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Health Care: the Dems' Lost Opportunity

By Froma Harrop

A remarkable thing just happened in the people's party. Democrats have chosen a candidate, in the year 2008, who does not have a plan for universal health coverage. Barack Obama caresses the words "universal coverage" almost hourly, but his proposal offers nothing of the kind -- unlike the plans of Hillary Clinton, John Edwards and other Democratic hopefuls.

Most striking, the man who showed such timidity on health care became the hero of ardent progressives. So forgiving was their love of Mr. Big that they virtually abandoned what should have been the Democrats' most potent promise: medical coverage for all.

This is political opportunity lost. In a new CNN/Opinion Research Corp. poll, 49 percent of registered voters list the economy as their No. 1 issue, with the Iraq war second at 19 percent. Health care comes in a close third at 14 percent.

Make no mistake: A universal health-care system is an economic as well as social imperative -- the idea that in a rich country, no one should go without medical care. The lack of one hurts Americans' ability to compete with foreigners whose governments have controlled national health-care costs and achieved better average medical outcomes through their national systems of universal coverage.

So how are voters to compare the health-care proposals of Obama and presumptive Republican candidate John McCain?

McCain proposes tax credits for families to buy their own coverage. This is not the freshest of ideas, though he does call for federal aid to help states cover sick people rejected by private insurers. McCain opposes a mandate requiring everyone to get health insurance.

And so does Obama. He would insist that all children have health coverage, but not adults. As he said during the recent campaign, "Sen. Clinton believes the only way to achieve universal health care is to force everybody to purchase it."

Thing is, a system based on private coverage that doesn't force everyone to participate is, by definition, not universal. What happens is that the young and healthy don't bother buying in. (They figure that they can always glom onto a taxpayer supported program, should they face a medical crisis.)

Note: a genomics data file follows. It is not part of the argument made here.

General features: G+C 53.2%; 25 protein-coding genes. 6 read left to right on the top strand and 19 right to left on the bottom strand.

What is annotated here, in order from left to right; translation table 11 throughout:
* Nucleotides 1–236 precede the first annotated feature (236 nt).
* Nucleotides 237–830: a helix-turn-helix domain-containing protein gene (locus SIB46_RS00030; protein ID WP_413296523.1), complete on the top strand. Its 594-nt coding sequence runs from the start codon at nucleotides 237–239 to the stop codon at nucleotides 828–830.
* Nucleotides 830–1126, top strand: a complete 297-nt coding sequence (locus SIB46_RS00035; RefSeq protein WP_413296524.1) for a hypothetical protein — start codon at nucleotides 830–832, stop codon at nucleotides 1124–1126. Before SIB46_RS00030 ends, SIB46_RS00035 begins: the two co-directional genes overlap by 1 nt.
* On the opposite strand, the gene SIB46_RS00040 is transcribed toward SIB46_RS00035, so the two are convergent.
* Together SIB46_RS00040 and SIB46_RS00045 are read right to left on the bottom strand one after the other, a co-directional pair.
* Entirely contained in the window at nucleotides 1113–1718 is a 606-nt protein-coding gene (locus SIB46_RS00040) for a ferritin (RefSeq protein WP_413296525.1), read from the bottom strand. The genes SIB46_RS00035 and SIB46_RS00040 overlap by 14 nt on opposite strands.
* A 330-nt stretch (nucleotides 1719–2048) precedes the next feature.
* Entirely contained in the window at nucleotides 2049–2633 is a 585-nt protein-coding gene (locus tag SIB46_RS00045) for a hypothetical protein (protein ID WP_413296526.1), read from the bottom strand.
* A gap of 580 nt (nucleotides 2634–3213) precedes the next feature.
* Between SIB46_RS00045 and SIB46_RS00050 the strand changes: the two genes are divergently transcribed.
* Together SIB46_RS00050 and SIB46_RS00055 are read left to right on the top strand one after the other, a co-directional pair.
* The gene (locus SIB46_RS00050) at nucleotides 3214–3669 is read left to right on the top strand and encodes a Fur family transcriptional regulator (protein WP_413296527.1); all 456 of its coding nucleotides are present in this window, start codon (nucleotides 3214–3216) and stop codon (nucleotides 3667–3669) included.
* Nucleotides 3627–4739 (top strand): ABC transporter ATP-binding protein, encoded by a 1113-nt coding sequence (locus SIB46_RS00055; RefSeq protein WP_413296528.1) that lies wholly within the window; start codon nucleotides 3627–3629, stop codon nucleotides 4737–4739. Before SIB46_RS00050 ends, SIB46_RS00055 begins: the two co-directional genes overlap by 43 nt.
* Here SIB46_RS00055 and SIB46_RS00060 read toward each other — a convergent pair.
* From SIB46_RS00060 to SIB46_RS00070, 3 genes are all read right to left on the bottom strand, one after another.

The inevitable result is that the government programs fill with expensive patients, while the hearty souls -- who in any coherent system subsidize their sick neighbors -- get to sit on the sidelines. This is a disaster in the making.

The logic of Obama's argument isn't great, either. His line about Hillary forcing people to buy insurance was followed by this: "And my belief is, the reason that people don't have it is not because they don't want it but because they can't afford it." Well, if his plan makes health insurance affordable, why can't everyone afford it?

For the record, McCain also vows to make coverage affordable for all. And although his more free-market approach to health care can't possibly deliver on this (without spending a lot more than he says he will), the McCain vision stands on a sturdier reality.

The best idea is to enroll all Americans in Medicare. This would be much simpler and administratively cheaper than either the McCain or Obama (or Clinton) plan. As it now does for the elderly, Medicare would pick up most of the hospital and physician bills for everybody. An expanded Medicare would free businesses from the burden of providing medical care to employees and their kin.

Obama's health-care plan looks like a back-of-the-napkin scribbling by someone who didn't care all that much but needed something. How curious that out of the smoke and drama of the Democratic race, there emerged a "candidate of change" whose health-care proposal is not universal, much less bold.

fharrop@projo.com

Copyright 2008, Creators Syndicate Inc.


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